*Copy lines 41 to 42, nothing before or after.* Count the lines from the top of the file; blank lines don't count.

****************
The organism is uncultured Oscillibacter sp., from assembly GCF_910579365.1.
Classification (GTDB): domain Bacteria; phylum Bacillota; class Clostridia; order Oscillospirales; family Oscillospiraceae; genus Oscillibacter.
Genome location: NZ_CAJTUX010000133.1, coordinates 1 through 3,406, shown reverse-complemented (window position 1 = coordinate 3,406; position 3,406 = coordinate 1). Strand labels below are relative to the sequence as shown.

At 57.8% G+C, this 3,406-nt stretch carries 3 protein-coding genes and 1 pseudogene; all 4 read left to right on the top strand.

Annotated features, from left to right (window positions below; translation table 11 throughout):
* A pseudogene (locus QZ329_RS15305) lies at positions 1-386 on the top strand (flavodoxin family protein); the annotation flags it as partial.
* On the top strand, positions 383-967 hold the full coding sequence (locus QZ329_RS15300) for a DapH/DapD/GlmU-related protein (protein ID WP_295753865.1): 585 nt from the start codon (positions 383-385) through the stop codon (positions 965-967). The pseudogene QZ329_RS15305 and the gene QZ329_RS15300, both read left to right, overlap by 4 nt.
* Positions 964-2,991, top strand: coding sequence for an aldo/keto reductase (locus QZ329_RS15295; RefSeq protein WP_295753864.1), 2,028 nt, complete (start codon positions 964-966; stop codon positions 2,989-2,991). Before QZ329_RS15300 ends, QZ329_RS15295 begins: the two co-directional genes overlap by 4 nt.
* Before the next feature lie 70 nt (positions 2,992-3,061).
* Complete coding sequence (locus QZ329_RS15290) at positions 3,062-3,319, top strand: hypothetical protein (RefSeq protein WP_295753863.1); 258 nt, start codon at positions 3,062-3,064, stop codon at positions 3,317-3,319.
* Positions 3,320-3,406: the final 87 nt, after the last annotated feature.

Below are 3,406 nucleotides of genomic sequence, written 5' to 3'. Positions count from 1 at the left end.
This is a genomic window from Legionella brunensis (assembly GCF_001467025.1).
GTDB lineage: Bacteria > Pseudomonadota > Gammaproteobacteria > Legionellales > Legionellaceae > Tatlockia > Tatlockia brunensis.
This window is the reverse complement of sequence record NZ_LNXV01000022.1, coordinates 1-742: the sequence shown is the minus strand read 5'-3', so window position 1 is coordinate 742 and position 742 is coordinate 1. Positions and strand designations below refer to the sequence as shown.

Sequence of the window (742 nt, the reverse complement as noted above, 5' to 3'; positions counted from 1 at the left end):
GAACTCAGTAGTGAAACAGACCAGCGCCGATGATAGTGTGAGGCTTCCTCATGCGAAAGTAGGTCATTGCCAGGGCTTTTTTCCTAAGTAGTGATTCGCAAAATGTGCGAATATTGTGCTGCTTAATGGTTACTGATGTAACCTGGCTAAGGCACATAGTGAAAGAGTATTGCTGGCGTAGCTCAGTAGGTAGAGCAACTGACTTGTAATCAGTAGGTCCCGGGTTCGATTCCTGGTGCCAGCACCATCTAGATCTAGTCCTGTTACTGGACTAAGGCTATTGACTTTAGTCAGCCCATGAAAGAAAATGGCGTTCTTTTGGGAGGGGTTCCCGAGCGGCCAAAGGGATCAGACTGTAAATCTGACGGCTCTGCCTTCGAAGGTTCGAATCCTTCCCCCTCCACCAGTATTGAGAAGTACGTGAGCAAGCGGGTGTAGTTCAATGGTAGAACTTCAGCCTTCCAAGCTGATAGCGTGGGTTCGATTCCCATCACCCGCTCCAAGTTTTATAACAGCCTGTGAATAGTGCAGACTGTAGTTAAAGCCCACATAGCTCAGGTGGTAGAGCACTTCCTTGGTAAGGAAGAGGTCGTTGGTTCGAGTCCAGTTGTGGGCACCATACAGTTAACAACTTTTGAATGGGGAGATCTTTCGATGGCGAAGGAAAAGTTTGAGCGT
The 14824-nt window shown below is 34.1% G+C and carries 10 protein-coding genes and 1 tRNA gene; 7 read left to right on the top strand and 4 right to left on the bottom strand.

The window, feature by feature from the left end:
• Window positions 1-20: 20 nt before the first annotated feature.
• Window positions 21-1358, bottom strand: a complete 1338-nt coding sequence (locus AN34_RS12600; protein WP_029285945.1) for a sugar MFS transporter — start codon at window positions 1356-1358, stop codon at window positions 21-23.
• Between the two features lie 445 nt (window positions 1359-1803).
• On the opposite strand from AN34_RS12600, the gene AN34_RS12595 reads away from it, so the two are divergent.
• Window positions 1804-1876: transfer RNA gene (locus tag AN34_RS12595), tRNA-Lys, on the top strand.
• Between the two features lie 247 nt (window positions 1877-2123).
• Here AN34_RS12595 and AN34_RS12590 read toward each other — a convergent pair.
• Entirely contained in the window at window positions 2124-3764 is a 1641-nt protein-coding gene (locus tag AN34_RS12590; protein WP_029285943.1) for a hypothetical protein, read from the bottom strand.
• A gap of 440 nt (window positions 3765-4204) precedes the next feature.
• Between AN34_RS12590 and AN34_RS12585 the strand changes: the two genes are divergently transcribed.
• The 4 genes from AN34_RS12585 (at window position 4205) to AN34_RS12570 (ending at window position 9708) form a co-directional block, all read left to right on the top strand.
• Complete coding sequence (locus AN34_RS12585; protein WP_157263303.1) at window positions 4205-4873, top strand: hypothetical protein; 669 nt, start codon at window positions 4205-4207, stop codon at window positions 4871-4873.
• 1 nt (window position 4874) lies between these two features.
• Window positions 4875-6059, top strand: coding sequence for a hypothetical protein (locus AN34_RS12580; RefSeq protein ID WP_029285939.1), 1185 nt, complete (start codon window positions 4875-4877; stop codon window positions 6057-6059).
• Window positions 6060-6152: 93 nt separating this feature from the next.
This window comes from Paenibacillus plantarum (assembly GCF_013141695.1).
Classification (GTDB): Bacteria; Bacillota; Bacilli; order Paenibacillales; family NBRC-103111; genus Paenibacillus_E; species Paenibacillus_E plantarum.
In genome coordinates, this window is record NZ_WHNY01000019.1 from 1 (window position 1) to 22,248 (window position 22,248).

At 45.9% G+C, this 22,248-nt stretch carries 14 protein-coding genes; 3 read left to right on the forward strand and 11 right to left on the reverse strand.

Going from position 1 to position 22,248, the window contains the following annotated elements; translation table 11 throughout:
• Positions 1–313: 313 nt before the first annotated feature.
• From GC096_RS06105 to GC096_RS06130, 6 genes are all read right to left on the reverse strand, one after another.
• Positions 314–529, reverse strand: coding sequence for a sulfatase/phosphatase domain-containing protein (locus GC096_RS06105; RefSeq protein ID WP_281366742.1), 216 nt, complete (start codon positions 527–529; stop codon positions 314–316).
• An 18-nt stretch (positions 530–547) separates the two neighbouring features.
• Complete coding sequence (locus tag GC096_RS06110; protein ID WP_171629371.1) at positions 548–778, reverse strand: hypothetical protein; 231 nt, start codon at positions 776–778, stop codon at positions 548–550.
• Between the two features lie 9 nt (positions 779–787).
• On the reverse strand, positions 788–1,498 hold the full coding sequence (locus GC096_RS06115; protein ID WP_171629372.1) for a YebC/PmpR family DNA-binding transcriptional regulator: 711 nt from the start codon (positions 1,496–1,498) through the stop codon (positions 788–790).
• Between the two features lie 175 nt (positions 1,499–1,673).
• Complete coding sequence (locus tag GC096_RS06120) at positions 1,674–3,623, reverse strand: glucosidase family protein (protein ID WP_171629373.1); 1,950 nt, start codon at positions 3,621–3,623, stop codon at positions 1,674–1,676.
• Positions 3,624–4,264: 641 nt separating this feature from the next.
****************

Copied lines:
• From GC096_RS06105 to GC096_RS06130, 6 genes are all read right to left on the reverse strand, one after another.
• Positions 314–529, reverse strand: coding sequence for a sulfatase/phosphatase domain-containing protein (locus GC096_RS06105; RefSeq protein ID WP_281366742.1), 216 nt, complete (start codon positions 527–529; stop codon positions 314–316).